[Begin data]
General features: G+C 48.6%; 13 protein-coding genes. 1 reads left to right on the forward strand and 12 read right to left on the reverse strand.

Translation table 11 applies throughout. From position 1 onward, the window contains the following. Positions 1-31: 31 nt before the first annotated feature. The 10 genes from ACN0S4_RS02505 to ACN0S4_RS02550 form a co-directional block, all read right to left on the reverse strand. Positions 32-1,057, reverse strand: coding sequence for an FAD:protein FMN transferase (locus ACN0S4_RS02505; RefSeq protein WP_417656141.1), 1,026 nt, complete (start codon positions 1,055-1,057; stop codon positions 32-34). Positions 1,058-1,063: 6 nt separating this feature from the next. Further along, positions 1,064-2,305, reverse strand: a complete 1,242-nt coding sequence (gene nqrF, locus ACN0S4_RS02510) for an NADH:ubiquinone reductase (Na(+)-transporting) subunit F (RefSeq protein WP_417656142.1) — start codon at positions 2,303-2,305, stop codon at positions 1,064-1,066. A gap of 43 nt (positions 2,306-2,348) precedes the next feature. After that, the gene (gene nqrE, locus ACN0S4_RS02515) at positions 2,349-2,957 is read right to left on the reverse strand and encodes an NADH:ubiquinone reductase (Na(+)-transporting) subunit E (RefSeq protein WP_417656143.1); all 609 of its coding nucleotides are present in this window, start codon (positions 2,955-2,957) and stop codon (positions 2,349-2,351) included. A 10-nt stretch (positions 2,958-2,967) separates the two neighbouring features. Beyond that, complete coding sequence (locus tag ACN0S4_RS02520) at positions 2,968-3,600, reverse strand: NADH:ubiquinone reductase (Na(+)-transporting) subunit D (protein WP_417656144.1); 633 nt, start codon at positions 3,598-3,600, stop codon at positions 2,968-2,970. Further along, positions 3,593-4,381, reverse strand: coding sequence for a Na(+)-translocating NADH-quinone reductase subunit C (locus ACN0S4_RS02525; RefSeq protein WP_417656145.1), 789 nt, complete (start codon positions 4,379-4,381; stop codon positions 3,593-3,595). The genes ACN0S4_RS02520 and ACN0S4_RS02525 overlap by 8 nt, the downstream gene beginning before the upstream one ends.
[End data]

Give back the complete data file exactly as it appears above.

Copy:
General features: G+C 48.6%; 13 protein-coding genes. 1 reads left to right on the forward strand and 12 read right to left on the reverse strand.

Translation table 11 applies throughout. From position 1 onward, the window contains the following. Positions 1-31: 31 nt before the first annotated feature. The 10 genes from ACN0S4_RS02505 to ACN0S4_RS02550 form a co-directional block, all read right to left on the reverse strand. Positions 32-1,057, reverse strand: coding sequence for an FAD:protein FMN transferase (locus ACN0S4_RS02505; RefSeq protein WP_417656141.1), 1,026 nt, complete (start codon positions 1,055-1,057; stop codon positions 32-34). Positions 1,058-1,063: 6 nt separating this feature from the next. Further along, positions 1,064-2,305, reverse strand: a complete 1,242-nt coding sequence (gene nqrF, locus ACN0S4_RS02510) for an NADH:ubiquinone reductase (Na(+)-transporting) subunit F (RefSeq protein WP_417656142.1) — start codon at positions 2,303-2,305, stop codon at positions 1,064-1,066. A gap of 43 nt (positions 2,306-2,348) precedes the next feature. After that, the gene (gene nqrE, locus ACN0S4_RS02515) at positions 2,349-2,957 is read right to left on the reverse strand and encodes an NADH:ubiquinone reductase (Na(+)-transporting) subunit E (RefSeq protein WP_417656143.1); all 609 of its coding nucleotides are present in this window, start codon (positions 2,955-2,957) and stop codon (positions 2,349-2,351) included. A 10-nt stretch (positions 2,958-2,967) separates the two neighbouring features. Beyond that, complete coding sequence (locus tag ACN0S4_RS02520) at positions 2,968-3,600, reverse strand: NADH:ubiquinone reductase (Na(+)-transporting) subunit D (protein WP_417656144.1); 633 nt, start codon at positions 3,598-3,600, stop codon at positions 2,968-2,970. Further along, positions 3,593-4,381, reverse strand: coding sequence for a Na(+)-translocating NADH-quinone reductase subunit C (locus ACN0S4_RS02525; RefSeq protein WP_417656145.1), 789 nt, complete (start codon positions 4,379-4,381; stop codon positions 3,593-3,595). The genes ACN0S4_RS02520 and ACN0S4_RS02525 overlap by 8 nt, the downstream gene beginning before the upstream one ends.